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Monday, August 11, 2008

CORPORATE SOCIAL RESPONSIBILITY: MYTH AND REALITY


A lot of debate has been heating up on this topic. It has now become a favorite of the corporates and is finding prominent places in the marketing strategies of most reputed business giants ever since these astute planners have discovered this dormant ‘bhramastra’ with a wide usability like
Ø To outsmart other very smart competitors
Ø To gain customers trust
Ø To market the product and/or service
Ø And most importantly, for satisfying the most basic Indian urge: flaunting


This hot flavor of the corporates is none other than the CSR or the Corporate Social Responsibility. Also, it has now found a prominent place as an entire chapter in the B-school textbooks and in some cases an entire textbook itself so that the future czars of the corporates can market the products and/or services more ‘ethically’ and within the boundaries of ethical business practices set by their weaker and less astute, may be less luckier cousins.

CSR basically is a set of (no benchmarks yet available) duties and responsibilities a business entity should fulfill toward the society. It may come in the form of a school or of a self-service group or in any other mode through which it helps the poor and underprivileged to make them achieve a level of self sufficiency and /or helps the environment (ideally!)

There are but, different school of thoughts on CSR. Some view it as a mere selfless disposal of duties towards the society the business entity is flourishing in and some perceive it as a long term brand building and marketing investment with impeccable positive brand equity and gains it provides to the business entity. There are different views of different honchos and different modes of dispersing.

The Lever brothers including the William Hesketh Lever, way back in 1925 (having 282 operating companies, over 5 continents and employing 60,000 people) did something much ahead of their times and contemporary thinking: they made 18,000 employees the profit sharers of the company and also developed a state-of-the-art housing colony for the employees in 1905. This can also be tagged as a CSR by the then prevailing standards of employee care and most importantly, the vision for the same.

But as usual, Indian scenario is slow to adapt positive changes. Recently what the chairman of a famous Indian automobile giant remarked was depressing not because of its content but more because it was coming from a man holding such a revered position and authority. This corporate czar puts CSR to be the “Functions necessary to prevent a firm’s bankruptcy and all the strategies for long term branding building” The more perturbing fact is that most of his contemporaries today seem to think alike.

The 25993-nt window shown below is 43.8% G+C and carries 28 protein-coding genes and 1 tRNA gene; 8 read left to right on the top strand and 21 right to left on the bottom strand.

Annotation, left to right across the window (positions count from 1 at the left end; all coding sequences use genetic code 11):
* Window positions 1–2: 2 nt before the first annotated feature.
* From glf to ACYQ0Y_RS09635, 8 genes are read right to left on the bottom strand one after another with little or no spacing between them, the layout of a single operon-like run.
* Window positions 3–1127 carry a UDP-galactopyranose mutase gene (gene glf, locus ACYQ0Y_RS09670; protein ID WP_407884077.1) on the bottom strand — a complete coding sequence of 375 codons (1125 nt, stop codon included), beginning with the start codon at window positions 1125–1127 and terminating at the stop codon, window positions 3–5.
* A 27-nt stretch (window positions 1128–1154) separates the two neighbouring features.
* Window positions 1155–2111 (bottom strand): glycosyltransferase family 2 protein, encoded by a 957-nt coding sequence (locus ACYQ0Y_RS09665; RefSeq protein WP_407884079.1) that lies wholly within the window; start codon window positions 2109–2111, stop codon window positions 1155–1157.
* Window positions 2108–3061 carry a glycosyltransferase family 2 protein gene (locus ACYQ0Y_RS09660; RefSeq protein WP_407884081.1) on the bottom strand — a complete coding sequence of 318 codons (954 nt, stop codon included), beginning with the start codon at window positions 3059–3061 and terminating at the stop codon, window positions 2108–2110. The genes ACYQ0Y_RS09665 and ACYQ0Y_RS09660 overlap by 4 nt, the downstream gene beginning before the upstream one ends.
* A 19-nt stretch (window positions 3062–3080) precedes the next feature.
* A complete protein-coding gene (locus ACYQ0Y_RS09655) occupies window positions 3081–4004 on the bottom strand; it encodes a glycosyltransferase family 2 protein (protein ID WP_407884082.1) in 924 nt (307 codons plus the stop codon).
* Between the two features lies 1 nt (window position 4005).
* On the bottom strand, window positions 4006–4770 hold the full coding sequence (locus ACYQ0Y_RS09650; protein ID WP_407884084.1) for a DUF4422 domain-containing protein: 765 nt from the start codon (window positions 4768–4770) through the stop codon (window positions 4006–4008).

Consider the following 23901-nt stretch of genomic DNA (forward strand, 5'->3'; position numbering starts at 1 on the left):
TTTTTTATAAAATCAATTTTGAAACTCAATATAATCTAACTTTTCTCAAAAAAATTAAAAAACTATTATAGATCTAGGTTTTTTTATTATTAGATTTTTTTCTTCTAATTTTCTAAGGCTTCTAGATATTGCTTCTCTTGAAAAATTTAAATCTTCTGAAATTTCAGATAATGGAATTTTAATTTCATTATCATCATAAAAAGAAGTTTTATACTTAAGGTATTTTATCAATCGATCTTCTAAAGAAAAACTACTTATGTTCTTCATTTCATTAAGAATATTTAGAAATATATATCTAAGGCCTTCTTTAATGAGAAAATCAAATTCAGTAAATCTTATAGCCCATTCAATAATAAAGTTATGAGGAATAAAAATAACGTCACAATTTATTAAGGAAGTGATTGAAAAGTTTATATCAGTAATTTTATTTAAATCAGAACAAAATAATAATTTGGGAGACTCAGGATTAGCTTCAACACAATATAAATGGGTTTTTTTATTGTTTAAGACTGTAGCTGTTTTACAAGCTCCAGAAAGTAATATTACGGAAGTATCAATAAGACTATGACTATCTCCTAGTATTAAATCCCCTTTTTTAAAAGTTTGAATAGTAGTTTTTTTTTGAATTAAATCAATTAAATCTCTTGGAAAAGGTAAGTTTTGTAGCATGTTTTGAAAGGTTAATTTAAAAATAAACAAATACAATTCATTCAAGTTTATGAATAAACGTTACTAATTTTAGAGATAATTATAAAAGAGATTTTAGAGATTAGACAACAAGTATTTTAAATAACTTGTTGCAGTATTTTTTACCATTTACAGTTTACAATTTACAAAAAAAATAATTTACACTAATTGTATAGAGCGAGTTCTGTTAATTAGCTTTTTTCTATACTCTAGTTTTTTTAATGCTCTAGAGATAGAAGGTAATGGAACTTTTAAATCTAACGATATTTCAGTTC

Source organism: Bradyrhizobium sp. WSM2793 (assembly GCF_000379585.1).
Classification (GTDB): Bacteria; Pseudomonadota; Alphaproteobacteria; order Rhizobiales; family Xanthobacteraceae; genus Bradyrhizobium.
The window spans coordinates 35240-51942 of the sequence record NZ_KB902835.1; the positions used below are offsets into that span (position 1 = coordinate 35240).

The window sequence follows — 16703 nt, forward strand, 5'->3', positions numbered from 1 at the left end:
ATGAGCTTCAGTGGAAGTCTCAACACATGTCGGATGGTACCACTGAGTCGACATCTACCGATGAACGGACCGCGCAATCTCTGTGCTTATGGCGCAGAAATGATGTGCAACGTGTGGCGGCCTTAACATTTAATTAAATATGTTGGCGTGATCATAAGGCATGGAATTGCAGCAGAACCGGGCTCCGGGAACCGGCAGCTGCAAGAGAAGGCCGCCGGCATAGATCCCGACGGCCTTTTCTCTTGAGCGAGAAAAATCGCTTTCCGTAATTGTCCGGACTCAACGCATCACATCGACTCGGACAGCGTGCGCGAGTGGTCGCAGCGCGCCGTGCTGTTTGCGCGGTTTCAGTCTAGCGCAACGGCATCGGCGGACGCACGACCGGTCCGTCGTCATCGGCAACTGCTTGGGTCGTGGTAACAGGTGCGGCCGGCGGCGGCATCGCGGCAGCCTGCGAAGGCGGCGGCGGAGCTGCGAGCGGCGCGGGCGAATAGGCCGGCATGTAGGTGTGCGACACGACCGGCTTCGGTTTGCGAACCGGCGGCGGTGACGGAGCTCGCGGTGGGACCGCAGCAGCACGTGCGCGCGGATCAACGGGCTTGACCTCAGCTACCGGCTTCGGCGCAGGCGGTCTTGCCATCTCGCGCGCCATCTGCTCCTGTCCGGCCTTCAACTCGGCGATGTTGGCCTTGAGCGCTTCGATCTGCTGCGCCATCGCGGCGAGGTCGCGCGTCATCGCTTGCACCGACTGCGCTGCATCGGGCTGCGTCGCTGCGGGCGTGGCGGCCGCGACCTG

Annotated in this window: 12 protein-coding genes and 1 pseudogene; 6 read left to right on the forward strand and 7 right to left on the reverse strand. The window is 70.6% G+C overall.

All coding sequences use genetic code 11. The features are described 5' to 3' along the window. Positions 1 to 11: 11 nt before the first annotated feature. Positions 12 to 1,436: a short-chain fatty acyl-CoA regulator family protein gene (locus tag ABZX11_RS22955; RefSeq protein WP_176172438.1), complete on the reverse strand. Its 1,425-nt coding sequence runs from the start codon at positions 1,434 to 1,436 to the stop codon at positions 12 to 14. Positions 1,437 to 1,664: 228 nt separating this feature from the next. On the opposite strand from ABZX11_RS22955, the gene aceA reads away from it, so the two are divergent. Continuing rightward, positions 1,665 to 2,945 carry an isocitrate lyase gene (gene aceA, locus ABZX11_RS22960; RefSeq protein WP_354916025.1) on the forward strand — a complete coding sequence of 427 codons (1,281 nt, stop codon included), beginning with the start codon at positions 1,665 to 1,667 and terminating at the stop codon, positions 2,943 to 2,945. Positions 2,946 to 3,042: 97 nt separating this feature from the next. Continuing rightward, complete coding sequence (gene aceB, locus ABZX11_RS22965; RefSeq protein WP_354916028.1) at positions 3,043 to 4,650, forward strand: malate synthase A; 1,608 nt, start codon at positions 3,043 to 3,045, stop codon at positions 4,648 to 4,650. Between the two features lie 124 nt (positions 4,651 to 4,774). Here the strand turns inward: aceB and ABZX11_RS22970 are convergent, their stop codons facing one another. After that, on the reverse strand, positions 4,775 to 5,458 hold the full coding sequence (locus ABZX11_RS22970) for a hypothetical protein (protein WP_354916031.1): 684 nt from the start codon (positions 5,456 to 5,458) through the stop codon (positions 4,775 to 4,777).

But that is only one aspect. Ultimately in such a CSR philosophy, most of the benefits and gains get steered towards the company itself and the society receives only a miniscule part of them. When the core ideology of dispersing the CSR is business, pressure from the environment and markets, it (CSR) is reduced merely to just another strategy implemented for company’s own sake only. But on the other hand when CSR is done keeping in view the gains and benefits of the society at the front and it is followed as the core aim then it (CSR) comes out and acquires a full fledged form that in itself encompasses the benefits of the society as well as its positive ripple effects on the brand(s) too. Companies, like individuals, are each a separate entity. Their survival in a society gives out a ripple effect. They effect and are affected by their direct and indirect environments. Though the companies are the epicenter of business activities that move with the core aim of making money and raising the bar of the bottom line continuously year after year, they owe a part to the society too. The environment they derive their resources from as well as the society they get the ever rising bottom line from now demand a sizable amount of company’s time and resources.

Another major Indian automobile giant has done CSR in its right spirit: opening schools, educational institutions and hospitals for the upliftment of the rural areas and helping the poor and the backward to become self sufficient. Though all these activities do not directly contribute to the balance sheet of the company, they do contribute a lot in the long term brand building. Also, the employees feel an innate urge to try and perform their part of CSR and to become an asset for the society and the environment. This is the right spirit of the CSR wherein the social aspect is the core aim, not the firm’s profits. Also, unlike what most companies are doing, the funds for the CSR activities should come from firm’s profit and this cost must not be passed to the customer, for it would simply mean a sort of covert diversification by the company into the “welfare business”. For example if a firm makes a profit of INR 80 crores, the funds should come from this only rather than increasing the price of the product to fund CSR and passing the entire cost to the customer.

Thus a good CSR policy is one that is helping the people and the environment primarily and brand building is just one of the by-products, rather than vice-versa which is now prevalent. Also, CSR operates at 2 levels, an individual level and the societal level and both compliment each other.






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